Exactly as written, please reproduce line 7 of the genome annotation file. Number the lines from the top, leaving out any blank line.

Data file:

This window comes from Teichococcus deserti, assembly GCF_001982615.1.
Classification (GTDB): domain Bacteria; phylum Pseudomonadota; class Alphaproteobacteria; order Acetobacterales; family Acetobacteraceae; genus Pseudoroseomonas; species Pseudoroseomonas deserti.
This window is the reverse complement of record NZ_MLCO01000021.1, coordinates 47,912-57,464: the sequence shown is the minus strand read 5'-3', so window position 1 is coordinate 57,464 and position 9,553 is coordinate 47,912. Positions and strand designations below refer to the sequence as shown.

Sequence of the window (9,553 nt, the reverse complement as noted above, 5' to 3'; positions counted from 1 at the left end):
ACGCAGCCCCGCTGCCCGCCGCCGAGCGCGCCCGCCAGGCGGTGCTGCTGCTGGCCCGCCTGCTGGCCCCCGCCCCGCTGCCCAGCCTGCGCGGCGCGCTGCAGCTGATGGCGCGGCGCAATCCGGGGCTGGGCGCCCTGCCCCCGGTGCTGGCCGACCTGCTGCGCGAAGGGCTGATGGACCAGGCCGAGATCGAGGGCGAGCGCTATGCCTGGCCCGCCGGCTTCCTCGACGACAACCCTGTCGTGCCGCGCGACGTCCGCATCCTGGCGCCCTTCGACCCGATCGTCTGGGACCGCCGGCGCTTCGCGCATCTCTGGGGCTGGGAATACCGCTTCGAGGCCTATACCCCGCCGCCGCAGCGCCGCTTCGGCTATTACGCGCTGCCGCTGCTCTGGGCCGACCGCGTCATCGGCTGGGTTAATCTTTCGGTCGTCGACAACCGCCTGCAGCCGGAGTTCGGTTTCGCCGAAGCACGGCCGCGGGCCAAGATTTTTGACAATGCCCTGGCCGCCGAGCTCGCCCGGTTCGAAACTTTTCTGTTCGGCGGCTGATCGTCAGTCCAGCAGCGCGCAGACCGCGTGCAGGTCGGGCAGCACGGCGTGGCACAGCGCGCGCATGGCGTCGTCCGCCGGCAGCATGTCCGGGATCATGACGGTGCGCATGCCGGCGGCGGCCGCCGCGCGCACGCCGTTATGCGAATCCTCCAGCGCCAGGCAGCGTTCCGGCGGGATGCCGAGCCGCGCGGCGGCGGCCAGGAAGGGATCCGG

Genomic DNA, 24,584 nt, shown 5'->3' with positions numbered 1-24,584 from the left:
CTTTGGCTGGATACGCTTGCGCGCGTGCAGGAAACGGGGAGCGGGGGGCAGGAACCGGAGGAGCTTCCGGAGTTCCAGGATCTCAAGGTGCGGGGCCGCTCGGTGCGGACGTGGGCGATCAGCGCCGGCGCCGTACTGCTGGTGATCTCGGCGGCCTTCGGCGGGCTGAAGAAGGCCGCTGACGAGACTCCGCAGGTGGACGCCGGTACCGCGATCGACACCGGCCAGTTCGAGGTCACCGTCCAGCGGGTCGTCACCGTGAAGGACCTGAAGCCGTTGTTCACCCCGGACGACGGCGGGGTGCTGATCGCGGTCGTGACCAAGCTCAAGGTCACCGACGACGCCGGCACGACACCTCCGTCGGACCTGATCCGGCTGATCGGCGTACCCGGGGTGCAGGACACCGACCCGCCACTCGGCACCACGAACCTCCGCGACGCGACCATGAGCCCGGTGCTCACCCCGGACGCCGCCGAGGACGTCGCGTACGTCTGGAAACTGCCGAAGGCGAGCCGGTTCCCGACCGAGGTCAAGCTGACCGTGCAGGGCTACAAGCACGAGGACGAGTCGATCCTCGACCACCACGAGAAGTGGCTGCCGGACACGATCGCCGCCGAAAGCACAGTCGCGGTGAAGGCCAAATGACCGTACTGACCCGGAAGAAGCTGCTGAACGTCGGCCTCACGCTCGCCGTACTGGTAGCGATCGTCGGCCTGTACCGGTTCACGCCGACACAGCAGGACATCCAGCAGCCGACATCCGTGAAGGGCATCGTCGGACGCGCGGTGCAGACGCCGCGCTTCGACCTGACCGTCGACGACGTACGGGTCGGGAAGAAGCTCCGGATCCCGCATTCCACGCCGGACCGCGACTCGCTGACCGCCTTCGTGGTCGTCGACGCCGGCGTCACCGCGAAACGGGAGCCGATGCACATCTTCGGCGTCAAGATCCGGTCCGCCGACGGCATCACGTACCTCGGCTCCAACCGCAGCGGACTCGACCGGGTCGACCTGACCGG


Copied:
CTTTGGCTGGATACGCTTGCGCGCGTGCAGGAAACGGGGAGCGGGGGGCAGGAACCGGAGGAGCTTCCGGAGTTCCAGGATCTCAAGGTGCGGGGCCGCTCGGTGCGGACGTGGGCGATCAGCGCCGGCGCCGTACTGCTGGTGATCTCGGCGGCCTTCGGCGGGCTGAAGAAGGCCGCTGACGAGACTCCGCAGGTGGACGCCGGTACCGCGATCGACACCGGCCAGTTCGAGGTCACCGTCCAGCGGGTCGTCACCGTGAAGGACCTGAAGCCGTTGTTCACCCCGGACGACGGCGGGGTGCTGATCGCGGTCGTGACCAAGCTCAAGGTCACCGACGACGCCGGCACGACACCTCCGTCGGACCTGATCCGGCTGATCGGCGTACCCGGGGTGCAGGACACCGACCCGCCACTCGGCACCACGAACCTCCGCGACGCGACCATGAGCCCGGTGCTCACCCCGGACGCCGCCGAGGACGTCGCGTACGTCTGGAAACTGCCGAAGGCGAGCCGGTTCCCGACCGAGGTCAAGCTGACCGTGCAGGGCTACAAGCACGAGGACGAGTCGATCCTCGACCACCACGAGAAGTGGCTGCCGGACACGATCGCCGCCGAAAGCACAGTCGCGGTGAAGGCCAAATGACCGTACTGACCCGGAAGAAGCTGCTGAACGTCGGCCTCACGCTCGCCGTACTGGTAGCGATCGTCGGCCTGTACCGGTTCACGCCGACACAGCAGGACATCCAGCAGCCGACATCCGTGAAGGGCATCGTCGGACGCGCGGTGCAGACGCCGCGCTTCGACCTGACCGTCGACGACGTACGGGTCGGGAAGAAGCTCCGGATCCCGCATTCCACGCCGGACCGCGACTCGCTGACCGCCTTCGTGGTCGTCGACGCCGGCGTCACCGCGAAACGGGAGCCGATGCACATCTTCGGCGTCAAGATCCGGTCCGCCGACGGCATCACGTACCTCGGCTCCAACCGCAGCGGACTCGACCGGGTCGACCTGACCGG